Deukmejian Seizes Chance, Pleads Case of Ancestral People : Armenians: The governor has a ‘mini-summit’ with the Soviet leader, who proved well-versed on California.


For George Deukmejian, governor of California and folk hero to thousands of Armenians the world over, it was the opportunity of a lifetime: the chance to plead the case of his suffering ancestral people to the leader of the Soviet Union.

It was not exactly a summit conference. They met standing in the chill night air in a courtyard at the Soviet Consulate, between an iron entry gate and the front door. It lasted about seven or eight minutes.

The time was late--after 11 p.m., Sunday, which was early morning Monday by the body clock of Soviet President Mikhail S. Gorbachev, and he was tired, having just flown from Washington with a stop in Minneapolis. So an on-again, off-again, delicately negotiated “tea” inside turned into a brief, spare-the-small-talk exchange surrounded by floodlights and KGB agents.

“It was a security and logistical nightmare,” commented Greg Kahwajian, a special assistant to the governor who, among other things, is Deukemejian’s liaison to California’s Armenian-American community, which numbers around 250,000. That is the largest group of Armenians anywhere outside of the Soviet Union.


And Deukmejian is this nation’s highest-ranking elected official of Armenian descent. So, even if he did not get invited inside, the governor happily grabbed whatever opportunity offered to lobby the Kremlin leader about the plight of Soviet Armenians.

Basically, Deukmejian gently lectured Gorbachev about Moscow’s need to provide more protection for the Armenians of Nagorno-Karabakh in their long simmering, often bloody conflict with the Azerbaijanis in the surrounding republic. He also asked for more sensitivity from Soviet troops, who last month killed two dozen Armenians whom Moscow characterized as “terrorists.”

Armenians living in the enclave want to secede from Azerbaijan and be governed by the nearby republic of Soviet Armenia. The conflict continues not just between Azerbaijanis and Armenians of both the enclave and the republic, but with Soviet troops sent to keep peace between them.

Deukmejian urged Gorbachev to break up an Azerbaijani blockade of relief supplies destined for Armenia to rebuild the republic after its devastation from a 1988 earthquake that killed an estimated 25,000.


As Deukmejian stood with Gorbachev and their wives, the Soviet consul general, an interpreter and some gubernatorial aides, he began to tell the Soviet president of his ancestry--how his parents had fled the massacres of Armenians by Ottoman Turks and come to America early in the century.

But Gorbachev, according to a Deukmejian aide, interrupted him and said: “Let me tell you frankly, governor, that I totally understand your concerns. The earthquake was a tragedy. And the violence is very sad. . . . “

Later, the aide, trade specialist Jim Robinson, said: “Nobody is reading any tea leaves about policy implementation or anything, but the governor is convinced there was concern there (by Gorbachev).”

For good measure, Deukmejian handed Gorbachev a personal letter talking about the “very tragic history” of Soviet Armenians and “strongly” urging him to “ensure” their present safety. The letter also urged peaceful self-determination for the Baltic states, and trade between California and the Soviet Union.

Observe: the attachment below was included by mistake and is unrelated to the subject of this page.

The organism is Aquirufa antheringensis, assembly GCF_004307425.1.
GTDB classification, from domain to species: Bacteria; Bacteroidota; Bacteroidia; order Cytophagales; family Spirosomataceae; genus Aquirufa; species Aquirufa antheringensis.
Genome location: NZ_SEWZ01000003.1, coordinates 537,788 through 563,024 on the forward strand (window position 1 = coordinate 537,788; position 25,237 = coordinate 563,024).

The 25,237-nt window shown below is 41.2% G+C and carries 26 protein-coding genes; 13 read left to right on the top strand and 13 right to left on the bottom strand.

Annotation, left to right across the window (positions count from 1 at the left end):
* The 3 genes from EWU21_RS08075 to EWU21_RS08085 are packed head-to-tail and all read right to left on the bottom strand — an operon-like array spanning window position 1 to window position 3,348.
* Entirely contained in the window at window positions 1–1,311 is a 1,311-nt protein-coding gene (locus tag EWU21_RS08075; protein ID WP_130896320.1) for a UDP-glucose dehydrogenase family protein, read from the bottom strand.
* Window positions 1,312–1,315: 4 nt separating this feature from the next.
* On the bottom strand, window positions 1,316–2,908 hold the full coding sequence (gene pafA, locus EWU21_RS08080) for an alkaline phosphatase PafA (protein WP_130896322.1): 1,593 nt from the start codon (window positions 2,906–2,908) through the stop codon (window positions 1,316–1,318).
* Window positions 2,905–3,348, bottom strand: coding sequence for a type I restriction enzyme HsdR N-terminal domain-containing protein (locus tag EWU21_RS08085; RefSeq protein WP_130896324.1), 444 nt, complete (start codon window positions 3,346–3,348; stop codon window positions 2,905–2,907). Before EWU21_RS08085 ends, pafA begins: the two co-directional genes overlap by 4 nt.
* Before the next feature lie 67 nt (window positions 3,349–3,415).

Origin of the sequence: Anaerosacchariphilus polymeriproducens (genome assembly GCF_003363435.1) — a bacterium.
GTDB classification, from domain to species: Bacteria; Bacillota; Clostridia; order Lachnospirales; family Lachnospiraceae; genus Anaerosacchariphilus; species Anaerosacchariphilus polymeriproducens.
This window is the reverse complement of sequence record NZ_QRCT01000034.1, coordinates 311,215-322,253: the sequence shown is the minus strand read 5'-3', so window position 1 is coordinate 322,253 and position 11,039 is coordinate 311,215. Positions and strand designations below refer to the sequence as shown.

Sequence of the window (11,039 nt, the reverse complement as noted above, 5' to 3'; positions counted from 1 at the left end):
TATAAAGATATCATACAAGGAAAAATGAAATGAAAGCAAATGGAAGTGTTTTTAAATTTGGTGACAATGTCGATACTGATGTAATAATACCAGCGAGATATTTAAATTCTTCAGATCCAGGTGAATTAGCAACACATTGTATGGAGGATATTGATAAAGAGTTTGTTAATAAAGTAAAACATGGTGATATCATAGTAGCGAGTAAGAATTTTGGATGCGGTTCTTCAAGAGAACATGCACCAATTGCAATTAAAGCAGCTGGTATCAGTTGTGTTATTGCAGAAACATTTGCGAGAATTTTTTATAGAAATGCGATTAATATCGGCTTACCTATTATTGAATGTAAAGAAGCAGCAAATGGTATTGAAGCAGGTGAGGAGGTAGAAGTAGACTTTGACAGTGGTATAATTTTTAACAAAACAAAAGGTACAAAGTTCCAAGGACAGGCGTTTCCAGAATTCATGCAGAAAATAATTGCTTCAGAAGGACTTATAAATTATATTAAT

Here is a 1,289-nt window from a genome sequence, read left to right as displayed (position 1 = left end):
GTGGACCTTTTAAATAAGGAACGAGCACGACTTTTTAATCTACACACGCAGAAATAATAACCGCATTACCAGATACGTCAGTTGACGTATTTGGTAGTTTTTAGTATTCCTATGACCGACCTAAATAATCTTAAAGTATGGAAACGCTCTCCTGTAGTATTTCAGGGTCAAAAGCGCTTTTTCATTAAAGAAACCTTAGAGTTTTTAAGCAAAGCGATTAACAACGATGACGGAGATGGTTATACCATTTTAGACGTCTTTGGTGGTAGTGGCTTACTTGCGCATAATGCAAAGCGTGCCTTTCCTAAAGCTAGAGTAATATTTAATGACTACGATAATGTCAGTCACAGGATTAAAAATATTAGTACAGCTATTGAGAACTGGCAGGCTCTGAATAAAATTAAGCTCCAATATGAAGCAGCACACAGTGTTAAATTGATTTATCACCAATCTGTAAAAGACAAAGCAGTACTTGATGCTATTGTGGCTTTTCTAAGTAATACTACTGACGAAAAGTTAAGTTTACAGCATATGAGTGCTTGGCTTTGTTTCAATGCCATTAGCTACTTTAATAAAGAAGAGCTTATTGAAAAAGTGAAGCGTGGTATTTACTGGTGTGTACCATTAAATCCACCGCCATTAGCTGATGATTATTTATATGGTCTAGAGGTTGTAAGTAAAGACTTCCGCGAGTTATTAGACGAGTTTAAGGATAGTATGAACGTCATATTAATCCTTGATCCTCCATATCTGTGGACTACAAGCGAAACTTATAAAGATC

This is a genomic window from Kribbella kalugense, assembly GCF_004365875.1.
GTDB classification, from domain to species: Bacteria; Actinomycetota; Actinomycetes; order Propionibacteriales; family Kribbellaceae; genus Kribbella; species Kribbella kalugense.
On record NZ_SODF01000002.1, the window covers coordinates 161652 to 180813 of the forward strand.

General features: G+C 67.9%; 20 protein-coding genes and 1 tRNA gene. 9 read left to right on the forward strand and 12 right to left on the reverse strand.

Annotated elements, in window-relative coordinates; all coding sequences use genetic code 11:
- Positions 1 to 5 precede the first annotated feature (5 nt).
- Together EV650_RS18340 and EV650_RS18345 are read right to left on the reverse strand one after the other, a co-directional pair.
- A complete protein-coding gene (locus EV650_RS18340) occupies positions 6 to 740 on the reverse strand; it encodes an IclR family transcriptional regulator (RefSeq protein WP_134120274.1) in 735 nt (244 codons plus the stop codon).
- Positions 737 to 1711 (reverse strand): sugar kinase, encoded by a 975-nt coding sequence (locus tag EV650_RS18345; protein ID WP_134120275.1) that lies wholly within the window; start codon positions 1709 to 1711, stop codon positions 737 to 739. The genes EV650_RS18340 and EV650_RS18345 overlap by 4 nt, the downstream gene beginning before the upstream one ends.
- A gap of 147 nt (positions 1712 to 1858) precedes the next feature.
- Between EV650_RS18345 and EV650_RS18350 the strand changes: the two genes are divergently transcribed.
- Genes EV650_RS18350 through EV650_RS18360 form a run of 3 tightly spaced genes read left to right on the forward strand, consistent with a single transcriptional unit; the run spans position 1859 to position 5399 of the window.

Indicating he had been well-briefed about the state, Gorbachev also interrupted Deukmejian when the governor briefly discussed his desire for more California-Soviet trade, observing: “Oh yes, you’re a nation within a nation.”

This may not have been a summit, but some sticky negotiations went into setting it up. According to one adviser who asked not to be identified, the back-and-forth went like this: Deukmejian requested a personal meeting and the Soviet officials agreed that Gorbachev would present the governor a medal for his help in the Armenian earthquake relief effort. Deukmejian had donated $100,000 of his personal political funds to relief organizations.

But Deukmejian said no--if he as an Armenian-American accepted a medal from the Soviet Union it could be used as propaganda in Armenia and Azerbaijan.

“Their two purposes were at loggerheads,” said the adviser, speaking of Deukmejian and the Soviet government.


Finally, a compromise was reached. Deukmejian would accept a medallion on behalf of California--not himself.

Deukmejian later told reporters he was pleased with the meeting and felt that Gorbachev was “very sympathetic to the plight of the Armenian people,” adding, in reference to ethnic unrest throughout the Soviet Union, “I think it’s a very difficult situation he’s in.”

Not all Armenian-Americans in San Francisco were as sympathetic, however. A few hundred demonstrators chanted “Gorby-Stalin” near the consulate.

Deukmejian wound up several hours of being around Gorbachev at various events by introducing him at a gala civic luncheon Monday--and doing it with uncharacteristic humor that drew long applause and laughter.


“It occurs to me, Mr. President, that if your father had become a member of the Russian settlement at Ft. Ross (in Northern California) and my father had gone from Turkish Armenia to Soviet Armenia instead of coming to the United States, that our positions would perhaps be reversed,” he addressed Gorbachev.

“I’m sure you would have been elected as governor of California.”